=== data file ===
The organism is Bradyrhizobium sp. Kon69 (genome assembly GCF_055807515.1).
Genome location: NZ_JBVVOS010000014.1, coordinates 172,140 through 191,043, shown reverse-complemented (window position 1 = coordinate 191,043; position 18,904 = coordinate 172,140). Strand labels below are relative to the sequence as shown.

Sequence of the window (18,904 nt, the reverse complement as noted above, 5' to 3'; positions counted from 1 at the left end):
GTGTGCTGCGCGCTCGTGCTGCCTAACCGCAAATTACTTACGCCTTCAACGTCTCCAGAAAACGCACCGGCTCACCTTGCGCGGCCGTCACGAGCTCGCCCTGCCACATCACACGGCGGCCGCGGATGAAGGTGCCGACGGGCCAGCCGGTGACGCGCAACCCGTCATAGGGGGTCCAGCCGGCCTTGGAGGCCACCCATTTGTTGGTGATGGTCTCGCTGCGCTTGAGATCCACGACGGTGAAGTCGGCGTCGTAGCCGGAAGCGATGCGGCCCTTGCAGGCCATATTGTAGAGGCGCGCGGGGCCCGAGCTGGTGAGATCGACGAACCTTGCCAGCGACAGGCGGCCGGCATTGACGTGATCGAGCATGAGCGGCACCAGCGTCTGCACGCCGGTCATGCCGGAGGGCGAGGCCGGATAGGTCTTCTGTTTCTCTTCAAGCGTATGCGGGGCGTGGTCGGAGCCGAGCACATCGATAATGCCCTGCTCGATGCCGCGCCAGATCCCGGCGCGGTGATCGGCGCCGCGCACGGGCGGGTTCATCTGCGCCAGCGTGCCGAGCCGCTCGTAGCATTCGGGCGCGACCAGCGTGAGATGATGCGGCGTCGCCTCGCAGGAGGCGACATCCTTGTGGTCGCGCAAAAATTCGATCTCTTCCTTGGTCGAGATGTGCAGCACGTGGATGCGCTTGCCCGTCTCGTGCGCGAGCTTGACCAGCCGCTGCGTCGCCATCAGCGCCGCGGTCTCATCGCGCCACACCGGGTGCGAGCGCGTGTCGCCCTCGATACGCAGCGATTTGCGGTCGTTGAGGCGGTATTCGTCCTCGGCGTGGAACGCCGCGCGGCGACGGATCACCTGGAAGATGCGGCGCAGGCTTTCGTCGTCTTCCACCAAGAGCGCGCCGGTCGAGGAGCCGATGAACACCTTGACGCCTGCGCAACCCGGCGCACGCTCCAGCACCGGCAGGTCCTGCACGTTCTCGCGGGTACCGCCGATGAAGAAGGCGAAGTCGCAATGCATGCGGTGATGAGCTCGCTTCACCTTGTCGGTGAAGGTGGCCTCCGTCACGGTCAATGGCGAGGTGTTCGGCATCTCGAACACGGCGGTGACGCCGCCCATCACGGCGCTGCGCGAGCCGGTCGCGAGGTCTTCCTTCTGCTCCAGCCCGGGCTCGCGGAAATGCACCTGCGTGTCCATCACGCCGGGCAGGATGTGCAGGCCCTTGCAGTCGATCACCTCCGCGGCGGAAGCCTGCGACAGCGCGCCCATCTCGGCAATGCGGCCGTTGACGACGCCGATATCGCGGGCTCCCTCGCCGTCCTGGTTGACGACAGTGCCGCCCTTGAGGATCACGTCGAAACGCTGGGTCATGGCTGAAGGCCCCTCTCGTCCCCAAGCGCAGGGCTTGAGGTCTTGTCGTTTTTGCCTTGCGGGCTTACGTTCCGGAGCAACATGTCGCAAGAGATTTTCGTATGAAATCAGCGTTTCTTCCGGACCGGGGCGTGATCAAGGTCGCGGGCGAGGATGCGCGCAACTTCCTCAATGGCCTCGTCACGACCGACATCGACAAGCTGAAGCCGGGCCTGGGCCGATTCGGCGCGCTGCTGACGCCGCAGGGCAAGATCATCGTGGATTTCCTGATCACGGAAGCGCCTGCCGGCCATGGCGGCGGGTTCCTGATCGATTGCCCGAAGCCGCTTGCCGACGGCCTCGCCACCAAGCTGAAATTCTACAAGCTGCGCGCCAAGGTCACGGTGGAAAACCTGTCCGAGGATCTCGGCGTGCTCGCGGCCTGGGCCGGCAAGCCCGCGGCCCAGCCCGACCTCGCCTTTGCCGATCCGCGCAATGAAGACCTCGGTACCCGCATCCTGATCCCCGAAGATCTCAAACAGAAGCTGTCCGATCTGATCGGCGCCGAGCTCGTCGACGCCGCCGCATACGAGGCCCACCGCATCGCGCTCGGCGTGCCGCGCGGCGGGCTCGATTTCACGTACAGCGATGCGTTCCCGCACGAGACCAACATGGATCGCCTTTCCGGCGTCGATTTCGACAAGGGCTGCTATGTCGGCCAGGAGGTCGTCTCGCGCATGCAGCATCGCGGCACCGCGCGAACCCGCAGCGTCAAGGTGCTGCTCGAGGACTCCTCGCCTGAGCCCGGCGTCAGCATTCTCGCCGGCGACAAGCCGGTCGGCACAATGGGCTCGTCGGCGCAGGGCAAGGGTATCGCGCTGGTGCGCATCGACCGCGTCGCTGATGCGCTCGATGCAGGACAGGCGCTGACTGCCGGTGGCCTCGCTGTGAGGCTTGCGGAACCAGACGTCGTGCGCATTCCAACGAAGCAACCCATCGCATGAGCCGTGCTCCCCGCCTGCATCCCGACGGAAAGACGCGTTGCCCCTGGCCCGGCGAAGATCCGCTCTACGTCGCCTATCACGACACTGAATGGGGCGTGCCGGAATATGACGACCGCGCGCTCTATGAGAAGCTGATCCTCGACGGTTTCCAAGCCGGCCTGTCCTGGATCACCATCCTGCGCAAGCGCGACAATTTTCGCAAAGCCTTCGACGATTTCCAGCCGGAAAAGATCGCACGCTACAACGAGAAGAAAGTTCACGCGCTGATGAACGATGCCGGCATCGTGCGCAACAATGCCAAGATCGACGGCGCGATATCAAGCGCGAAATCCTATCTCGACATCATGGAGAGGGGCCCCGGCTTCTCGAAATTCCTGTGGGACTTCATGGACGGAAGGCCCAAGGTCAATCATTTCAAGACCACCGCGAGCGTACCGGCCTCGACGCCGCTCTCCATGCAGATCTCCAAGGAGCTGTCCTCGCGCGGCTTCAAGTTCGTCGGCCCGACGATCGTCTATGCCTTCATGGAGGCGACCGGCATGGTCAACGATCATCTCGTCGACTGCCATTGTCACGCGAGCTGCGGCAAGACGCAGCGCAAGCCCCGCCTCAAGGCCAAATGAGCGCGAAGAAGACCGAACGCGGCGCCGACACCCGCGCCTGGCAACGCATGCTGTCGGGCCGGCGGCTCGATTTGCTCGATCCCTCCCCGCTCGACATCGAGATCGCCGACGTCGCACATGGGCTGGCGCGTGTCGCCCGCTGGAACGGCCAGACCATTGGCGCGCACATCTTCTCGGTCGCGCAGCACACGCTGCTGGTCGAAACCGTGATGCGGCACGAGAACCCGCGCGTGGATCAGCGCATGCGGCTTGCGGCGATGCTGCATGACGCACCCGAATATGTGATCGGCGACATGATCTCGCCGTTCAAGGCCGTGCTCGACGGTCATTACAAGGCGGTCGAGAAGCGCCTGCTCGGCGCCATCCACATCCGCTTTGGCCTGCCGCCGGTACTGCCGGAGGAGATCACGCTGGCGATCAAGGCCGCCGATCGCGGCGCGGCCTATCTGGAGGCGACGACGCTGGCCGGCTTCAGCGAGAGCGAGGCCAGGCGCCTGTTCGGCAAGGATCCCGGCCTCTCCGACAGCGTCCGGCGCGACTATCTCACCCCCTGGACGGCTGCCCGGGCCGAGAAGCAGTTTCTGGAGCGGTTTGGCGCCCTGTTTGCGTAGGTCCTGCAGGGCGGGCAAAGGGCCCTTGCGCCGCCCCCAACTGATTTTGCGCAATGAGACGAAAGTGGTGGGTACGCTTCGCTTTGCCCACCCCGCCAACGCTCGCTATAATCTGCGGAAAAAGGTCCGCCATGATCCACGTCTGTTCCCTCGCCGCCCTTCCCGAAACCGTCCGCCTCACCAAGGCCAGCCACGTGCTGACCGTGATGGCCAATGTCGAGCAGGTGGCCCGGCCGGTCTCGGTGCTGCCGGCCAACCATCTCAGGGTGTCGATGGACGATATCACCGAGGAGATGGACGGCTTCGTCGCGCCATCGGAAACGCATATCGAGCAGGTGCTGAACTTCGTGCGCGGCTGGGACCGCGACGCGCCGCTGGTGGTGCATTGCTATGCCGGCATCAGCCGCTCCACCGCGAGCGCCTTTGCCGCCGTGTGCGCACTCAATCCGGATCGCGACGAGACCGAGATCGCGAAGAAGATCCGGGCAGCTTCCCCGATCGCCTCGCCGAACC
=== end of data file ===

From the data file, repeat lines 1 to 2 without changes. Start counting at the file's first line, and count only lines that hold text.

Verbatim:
The organism is Bradyrhizobium sp. Kon69 (genome assembly GCF_055807515.1).
Genome location: NZ_JBVVOS010000014.1, coordinates 172,140 through 191,043, shown reverse-complemented (window position 1 = coordinate 191,043; position 18,904 = coordinate 172,140). Strand labels below are relative to the sequence as shown.